When Michel is running he does not appear to be going that fast. Do not be fooled. While he is quite smooth, he is rarely touched by some of the better high school competition in the country. Michel has excellent moves in the open field, and displays very good vision as well, getting the most out of each play, particularly when he hits the cutback lane. He is talented enough to take over games even at the highest level of college football.
That caliber of skill-position talent is exciting, but UGA is also bringing in some outstanding players on the defensive side. The highest ranked of those is four-star cornerback Malkom Parrish, and again, the Dawgs didn't have to go far -- Parrish played for Quitman (Ga.) Brooks County High School. He is ranked as the No. 8 cornerback and No. 69 overall prospect.
In general, though, this class is weighed toward offense. In addition to the aforementioned guys, the Bulldogs have received verbal commitments from several wide receivers, several offensive linemen and a tight end. This group could be the foundation for Georgia's attack a couple of seasons down the road.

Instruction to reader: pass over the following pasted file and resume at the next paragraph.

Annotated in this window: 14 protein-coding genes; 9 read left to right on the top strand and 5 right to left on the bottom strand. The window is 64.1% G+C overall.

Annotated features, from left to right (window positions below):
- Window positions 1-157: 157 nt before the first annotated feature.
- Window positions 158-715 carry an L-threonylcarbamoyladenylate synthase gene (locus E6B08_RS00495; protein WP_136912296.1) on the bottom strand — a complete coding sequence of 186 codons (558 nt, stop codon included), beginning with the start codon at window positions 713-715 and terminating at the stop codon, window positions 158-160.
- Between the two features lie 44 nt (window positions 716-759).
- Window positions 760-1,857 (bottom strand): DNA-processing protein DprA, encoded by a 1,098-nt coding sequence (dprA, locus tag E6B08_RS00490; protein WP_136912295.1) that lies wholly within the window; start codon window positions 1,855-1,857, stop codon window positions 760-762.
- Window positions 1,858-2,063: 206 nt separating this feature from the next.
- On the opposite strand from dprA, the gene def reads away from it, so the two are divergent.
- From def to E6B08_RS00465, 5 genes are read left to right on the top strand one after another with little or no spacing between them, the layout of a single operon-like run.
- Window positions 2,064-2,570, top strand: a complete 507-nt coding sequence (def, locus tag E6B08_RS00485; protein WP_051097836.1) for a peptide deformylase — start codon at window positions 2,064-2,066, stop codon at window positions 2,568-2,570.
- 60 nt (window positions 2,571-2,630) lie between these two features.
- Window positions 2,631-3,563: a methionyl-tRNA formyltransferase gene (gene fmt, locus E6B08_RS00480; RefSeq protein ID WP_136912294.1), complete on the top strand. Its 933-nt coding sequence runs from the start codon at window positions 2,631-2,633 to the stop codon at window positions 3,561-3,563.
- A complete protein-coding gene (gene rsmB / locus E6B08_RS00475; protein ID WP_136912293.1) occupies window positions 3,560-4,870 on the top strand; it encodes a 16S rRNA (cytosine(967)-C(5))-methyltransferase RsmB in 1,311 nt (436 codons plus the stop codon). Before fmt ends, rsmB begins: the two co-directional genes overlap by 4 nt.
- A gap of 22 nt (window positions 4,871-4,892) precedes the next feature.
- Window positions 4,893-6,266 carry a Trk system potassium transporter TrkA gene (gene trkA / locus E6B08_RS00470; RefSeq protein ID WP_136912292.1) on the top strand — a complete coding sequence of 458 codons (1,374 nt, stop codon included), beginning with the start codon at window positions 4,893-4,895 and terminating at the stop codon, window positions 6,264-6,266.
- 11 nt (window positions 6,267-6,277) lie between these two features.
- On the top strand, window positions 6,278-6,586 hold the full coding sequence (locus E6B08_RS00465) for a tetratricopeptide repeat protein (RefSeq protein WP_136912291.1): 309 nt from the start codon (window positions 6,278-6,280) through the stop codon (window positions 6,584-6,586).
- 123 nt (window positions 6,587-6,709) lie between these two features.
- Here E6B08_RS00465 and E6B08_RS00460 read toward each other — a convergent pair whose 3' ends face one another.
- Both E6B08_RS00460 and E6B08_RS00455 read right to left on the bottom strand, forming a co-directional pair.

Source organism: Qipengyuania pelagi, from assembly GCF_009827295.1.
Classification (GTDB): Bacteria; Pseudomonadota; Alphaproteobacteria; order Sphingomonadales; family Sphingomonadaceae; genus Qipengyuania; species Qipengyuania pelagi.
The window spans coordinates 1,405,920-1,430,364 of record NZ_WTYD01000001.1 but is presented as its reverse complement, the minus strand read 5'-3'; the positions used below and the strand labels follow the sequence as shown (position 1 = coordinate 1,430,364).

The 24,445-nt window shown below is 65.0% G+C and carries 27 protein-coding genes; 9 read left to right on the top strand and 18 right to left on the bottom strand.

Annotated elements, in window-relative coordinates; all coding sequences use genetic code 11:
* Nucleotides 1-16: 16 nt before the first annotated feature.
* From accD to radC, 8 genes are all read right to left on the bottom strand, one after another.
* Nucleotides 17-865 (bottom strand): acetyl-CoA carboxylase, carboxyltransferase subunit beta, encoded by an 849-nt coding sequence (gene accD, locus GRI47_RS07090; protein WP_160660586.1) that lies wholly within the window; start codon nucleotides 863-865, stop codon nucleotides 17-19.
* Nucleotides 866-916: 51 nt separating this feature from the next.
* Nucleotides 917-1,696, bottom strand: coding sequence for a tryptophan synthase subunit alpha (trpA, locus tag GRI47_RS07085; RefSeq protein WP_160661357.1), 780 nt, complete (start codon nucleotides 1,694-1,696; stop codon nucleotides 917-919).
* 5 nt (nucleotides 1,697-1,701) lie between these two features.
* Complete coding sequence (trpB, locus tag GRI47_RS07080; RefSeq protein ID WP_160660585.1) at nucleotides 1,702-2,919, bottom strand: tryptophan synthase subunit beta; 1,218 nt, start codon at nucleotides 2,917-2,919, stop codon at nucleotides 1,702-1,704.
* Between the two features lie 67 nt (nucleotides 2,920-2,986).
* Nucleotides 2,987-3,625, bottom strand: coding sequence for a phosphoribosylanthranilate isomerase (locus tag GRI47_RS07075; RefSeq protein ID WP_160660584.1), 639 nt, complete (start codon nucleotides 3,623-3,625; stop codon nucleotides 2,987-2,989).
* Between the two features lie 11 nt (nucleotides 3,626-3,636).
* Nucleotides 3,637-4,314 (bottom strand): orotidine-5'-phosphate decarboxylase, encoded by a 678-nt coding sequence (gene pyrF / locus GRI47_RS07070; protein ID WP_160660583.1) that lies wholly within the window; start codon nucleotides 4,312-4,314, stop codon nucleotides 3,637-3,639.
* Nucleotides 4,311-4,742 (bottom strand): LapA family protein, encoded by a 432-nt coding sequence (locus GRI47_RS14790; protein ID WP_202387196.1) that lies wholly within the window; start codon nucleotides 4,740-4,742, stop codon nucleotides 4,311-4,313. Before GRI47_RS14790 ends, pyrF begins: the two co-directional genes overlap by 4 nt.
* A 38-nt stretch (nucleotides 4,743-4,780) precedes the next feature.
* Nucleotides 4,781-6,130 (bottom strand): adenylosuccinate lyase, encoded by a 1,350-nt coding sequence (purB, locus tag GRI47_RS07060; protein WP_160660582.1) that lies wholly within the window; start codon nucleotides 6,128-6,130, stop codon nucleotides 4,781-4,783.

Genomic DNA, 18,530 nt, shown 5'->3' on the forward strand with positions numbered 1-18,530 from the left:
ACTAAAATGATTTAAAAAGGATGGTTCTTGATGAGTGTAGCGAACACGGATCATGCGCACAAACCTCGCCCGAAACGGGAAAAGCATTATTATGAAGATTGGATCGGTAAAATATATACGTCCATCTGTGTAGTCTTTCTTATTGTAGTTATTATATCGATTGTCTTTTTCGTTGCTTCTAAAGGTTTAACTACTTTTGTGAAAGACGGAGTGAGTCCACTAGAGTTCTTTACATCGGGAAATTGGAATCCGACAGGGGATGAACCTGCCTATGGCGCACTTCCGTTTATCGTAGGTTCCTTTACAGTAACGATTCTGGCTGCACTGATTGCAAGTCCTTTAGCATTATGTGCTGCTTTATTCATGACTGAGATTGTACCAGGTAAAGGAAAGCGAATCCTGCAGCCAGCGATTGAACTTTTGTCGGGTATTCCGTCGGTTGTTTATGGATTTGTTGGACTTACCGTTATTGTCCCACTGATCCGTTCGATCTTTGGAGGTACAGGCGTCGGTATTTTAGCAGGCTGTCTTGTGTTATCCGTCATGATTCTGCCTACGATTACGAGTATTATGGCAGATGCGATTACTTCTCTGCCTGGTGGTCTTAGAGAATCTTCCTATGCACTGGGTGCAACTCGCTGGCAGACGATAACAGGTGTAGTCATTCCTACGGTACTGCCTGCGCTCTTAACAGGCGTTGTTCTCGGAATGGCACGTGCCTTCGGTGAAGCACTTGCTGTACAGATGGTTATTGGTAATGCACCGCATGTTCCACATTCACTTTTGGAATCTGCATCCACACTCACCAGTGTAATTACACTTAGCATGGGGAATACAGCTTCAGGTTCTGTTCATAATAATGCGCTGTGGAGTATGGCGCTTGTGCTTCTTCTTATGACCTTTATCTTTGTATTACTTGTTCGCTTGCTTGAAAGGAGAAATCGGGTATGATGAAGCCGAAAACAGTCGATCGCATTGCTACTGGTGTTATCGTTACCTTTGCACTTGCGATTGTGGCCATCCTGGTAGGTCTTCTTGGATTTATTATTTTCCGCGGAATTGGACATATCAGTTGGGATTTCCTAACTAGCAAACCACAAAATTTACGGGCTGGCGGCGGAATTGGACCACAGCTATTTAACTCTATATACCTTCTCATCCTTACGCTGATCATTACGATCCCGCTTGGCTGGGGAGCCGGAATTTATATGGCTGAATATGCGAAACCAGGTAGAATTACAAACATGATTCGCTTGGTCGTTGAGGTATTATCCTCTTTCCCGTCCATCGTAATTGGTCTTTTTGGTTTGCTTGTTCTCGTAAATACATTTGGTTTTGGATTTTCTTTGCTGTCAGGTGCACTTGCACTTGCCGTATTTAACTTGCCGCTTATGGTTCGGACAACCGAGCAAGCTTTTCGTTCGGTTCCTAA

The Bulldogs still hope to land the commitment of the state's top player, five-star defensive end Lorenzo Carter. The 6'5, 232-pound Carter played his high school football at Norcross (Ga.) High, and drew more than 30 scholarship offers. He is ranked as the second-best weakside defensive end in the class of 2014. Carter's a pure pass rusher at the moment, but as Bud Elliott writes, could develop into an every-down defensive end with time:
Carter's greatest asset is his pass rushing. He gets off the ball and converts speed to power well, can bend under the reach of the offensive tackle, and finishes, which is an important attribute in a pass rusher.
Carter also has excellent length, and in time with college coaching, could use them as an excellent weapon in his arsenal against the pass and the run.
Georgia is competing with Florida State, Florida and LSU for Carter's signature, and could have a slight edge after an official visit on the last weekend of the recruiting period.